If you have an important VBA code base you know how difficult it is to maintain it, not because VBA is inherently a bad or poor platform but because the developers are often either end-users not aware of good development practices or professional developers not skilled enough in VBA development who have learnt it on the job. In both cases, more often than not, you end up with poor quality source code.
There is other forces that make VBA development less appealing, as the pressure of software vendors like Microsoft who’d like to sell you not just Office but Office+Visual Studio and then promotes other technologies like .Net with languages such as C# and VB.Net. Just have a look at the evolution of the VBA editor design and capabilities since 10 years and you’ll understand that it does not benefit from fanatic development and promotion efforts.
It’s why you should avoid the headlong rush and restrict your VBA development efforts to the bare minimum: for new developments you should consider other languages and platforms like C# and VB.Net with the .Net framework as they seamlessly integrate with the Office suite, with little overhead compared to the direct integration of VBA, and give you access to a wealth of modern technologies.
But don’t be fooled by the FUD about the dangers of keeping a legacy VBA code base and do your due diligence: does the guy who suggest you a full migration will do it for free or is he paid for the job? A full migration may be a necessity: not because the platform is VBA but because the application is buggy, undocumented, out of control and using it creates a true operational risk, and this is true for any application and technology including the newest.
Then, if you have a VBA application that is working perfectly, is documented and controlled, an alternative to both the headlong rush and the full migration is the integration of .Net components with VBA, you then use a future-proof technology to develop new features and/or replace legacy features as you go along, avoiding the big-bang effect.
So now you know what to do and right now I’ll show you how to do this seamless transition from VBA to greener pastures by implementing a simple API with three popular .Net languages: C# (the king), VB.Net (the prince) and C++/CLI (the Jack of all trades, master of none).
So you have to or want to develop a native component (typically a DLL written in C or C++) with a simple API and you need to use it from another component developed in C#.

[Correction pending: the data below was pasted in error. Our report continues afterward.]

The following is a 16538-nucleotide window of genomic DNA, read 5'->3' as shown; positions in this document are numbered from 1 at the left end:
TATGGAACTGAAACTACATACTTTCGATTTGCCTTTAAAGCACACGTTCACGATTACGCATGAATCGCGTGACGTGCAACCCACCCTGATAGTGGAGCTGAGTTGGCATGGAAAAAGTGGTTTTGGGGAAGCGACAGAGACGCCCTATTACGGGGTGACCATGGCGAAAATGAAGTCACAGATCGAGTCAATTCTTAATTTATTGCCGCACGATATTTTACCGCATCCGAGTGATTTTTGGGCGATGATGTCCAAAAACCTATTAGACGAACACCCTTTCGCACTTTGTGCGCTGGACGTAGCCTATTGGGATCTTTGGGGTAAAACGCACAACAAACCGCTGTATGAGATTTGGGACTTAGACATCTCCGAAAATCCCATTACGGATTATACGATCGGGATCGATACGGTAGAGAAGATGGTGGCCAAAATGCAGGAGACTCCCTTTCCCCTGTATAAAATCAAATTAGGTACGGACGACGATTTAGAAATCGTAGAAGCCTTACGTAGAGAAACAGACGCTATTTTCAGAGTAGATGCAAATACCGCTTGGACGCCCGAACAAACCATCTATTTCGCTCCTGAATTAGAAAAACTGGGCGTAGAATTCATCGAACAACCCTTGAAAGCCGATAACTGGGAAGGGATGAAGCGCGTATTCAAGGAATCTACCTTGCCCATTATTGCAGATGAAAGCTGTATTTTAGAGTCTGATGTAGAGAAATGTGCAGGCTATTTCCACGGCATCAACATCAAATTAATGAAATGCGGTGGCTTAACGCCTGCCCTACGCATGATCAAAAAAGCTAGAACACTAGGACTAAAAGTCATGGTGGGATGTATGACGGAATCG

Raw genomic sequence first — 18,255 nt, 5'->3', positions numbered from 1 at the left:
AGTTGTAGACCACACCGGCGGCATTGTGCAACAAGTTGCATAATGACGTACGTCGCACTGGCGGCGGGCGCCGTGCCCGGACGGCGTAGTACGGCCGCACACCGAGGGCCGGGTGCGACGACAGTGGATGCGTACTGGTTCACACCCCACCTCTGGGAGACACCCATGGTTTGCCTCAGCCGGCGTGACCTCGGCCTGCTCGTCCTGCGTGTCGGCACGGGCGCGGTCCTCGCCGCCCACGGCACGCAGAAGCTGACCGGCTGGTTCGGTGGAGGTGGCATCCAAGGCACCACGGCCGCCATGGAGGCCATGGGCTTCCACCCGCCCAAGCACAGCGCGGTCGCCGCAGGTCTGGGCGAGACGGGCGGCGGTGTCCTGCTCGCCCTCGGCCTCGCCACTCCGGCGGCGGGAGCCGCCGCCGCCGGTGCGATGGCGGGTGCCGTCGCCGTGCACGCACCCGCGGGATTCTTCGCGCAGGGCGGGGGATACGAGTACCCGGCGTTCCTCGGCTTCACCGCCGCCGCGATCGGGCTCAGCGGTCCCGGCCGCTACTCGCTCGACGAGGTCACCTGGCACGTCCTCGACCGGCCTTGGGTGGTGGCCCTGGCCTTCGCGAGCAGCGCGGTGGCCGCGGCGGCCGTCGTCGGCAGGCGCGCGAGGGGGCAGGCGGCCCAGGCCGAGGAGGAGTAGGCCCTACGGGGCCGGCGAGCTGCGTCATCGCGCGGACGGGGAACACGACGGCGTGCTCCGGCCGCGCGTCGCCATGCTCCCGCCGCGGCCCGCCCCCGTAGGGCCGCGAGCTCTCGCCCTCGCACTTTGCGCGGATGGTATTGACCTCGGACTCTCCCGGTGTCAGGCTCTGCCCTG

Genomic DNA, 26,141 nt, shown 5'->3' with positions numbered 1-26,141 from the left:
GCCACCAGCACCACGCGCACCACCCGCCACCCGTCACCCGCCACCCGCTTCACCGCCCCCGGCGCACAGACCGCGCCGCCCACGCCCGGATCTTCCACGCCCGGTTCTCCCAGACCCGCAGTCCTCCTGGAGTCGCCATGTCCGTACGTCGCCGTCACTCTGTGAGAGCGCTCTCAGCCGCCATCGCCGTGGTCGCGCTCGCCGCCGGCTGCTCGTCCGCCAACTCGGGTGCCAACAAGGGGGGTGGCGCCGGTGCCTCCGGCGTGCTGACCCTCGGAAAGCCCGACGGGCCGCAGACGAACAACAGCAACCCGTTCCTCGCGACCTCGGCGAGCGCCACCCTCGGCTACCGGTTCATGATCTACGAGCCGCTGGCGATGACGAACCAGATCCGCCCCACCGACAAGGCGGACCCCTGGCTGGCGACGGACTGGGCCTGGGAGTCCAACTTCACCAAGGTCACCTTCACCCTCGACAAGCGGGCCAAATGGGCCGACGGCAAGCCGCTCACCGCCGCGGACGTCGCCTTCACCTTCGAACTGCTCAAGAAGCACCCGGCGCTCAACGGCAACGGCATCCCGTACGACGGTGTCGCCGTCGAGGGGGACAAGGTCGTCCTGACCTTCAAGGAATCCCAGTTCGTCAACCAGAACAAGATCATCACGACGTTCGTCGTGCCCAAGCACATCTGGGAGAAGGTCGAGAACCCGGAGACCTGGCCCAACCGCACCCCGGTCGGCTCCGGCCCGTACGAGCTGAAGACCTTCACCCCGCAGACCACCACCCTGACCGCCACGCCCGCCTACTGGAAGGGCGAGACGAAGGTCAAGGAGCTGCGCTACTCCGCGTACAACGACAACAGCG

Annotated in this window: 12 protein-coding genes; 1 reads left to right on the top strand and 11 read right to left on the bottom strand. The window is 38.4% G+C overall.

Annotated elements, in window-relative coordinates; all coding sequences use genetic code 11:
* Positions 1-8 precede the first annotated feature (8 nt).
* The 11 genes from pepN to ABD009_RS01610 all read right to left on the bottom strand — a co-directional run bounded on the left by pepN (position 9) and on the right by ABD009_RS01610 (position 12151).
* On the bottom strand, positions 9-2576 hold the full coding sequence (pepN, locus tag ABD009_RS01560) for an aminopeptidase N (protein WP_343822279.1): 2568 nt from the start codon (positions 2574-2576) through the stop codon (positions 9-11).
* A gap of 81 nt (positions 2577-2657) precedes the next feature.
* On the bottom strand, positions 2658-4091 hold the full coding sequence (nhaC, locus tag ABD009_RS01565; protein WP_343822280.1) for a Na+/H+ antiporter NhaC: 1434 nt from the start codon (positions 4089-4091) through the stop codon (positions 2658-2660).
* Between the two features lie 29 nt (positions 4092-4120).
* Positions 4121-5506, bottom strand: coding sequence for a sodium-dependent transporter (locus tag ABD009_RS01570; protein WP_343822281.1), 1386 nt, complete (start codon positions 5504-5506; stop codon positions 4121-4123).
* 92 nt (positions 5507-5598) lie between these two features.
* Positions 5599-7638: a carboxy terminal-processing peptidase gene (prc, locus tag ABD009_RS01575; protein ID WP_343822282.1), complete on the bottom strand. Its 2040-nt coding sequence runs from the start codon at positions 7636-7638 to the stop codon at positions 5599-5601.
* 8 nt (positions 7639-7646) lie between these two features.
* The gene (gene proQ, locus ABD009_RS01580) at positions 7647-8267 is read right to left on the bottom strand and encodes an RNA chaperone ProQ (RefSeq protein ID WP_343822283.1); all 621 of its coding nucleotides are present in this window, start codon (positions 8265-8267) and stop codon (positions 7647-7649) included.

You know that you can use the DllImport mechanism and you’ve seen the 156387 tutorials that show how to make it with kernel32.dll (and by the way this is sometimes only what you need).
You’ve also seen some tutorials that to illustrate what you think is a simple matter are using huge codes and made you scream “pleeaaase get to the point!”, or the ones that ask you to setup a Visual Studio project but you want to avoid useless plumbing and understand what happens under the hood.
You’ve tried by yourself and feel you’re almost there but you still have errors and start to feel frustrated.
The good news are : first you’re right when you think DllImport is straightforward for simple interfaces, second this is the no-overengineering, no-overhead, no-nonsense, KISS tutorial for it.
So keep reading and in 10 minutes you’ll DllImport (almost) like a pro.
So you have deployed your awesome Excel addin in production and all is working fine for some weeks : you are enjoying your success…
But one day the phone rings and the guy at the other side is not really happy; no, he is completely upset and you could almost smell his breath when he screams.
But why? Because your awesome addin has stopped working on his workstation without notice.
Sometimes the root-cause is obvious: you have delivered a new version, but in many cases you will hardly ever know the root-cause of this annoying situation: Windows update, Office update, quick and dirty moving/installation of the addin from a workstation to another one, bad alignment of Uranus and Jupiter…
A wealth of errors can happen, then it’s hard to have them all in mind, especially when you are in a hurry and with stress you start to get mixed up. So to be as efficient as possible you’d better have a checklist and this is precisely what this article will be, enumerating all the errors I have encountered describing usual causes and solutions.
So let’s troubleshoot!
This is the first article of the “Essential tools for debugging and troubleshooting” series.
Visit the series main page for more information and to discover other tools.
Dependency walker (a.k.a Depends) is a simple yet powerful tool that you’ll find invaluable if you have to track the native dependencies of your components (EXE or DLL).
Dependency Walker can be used for static (without having to run any code) or dynamic analysis (with dependencies tracked while running your code).
I’ll illustrate its usefulness with a from scratch sample.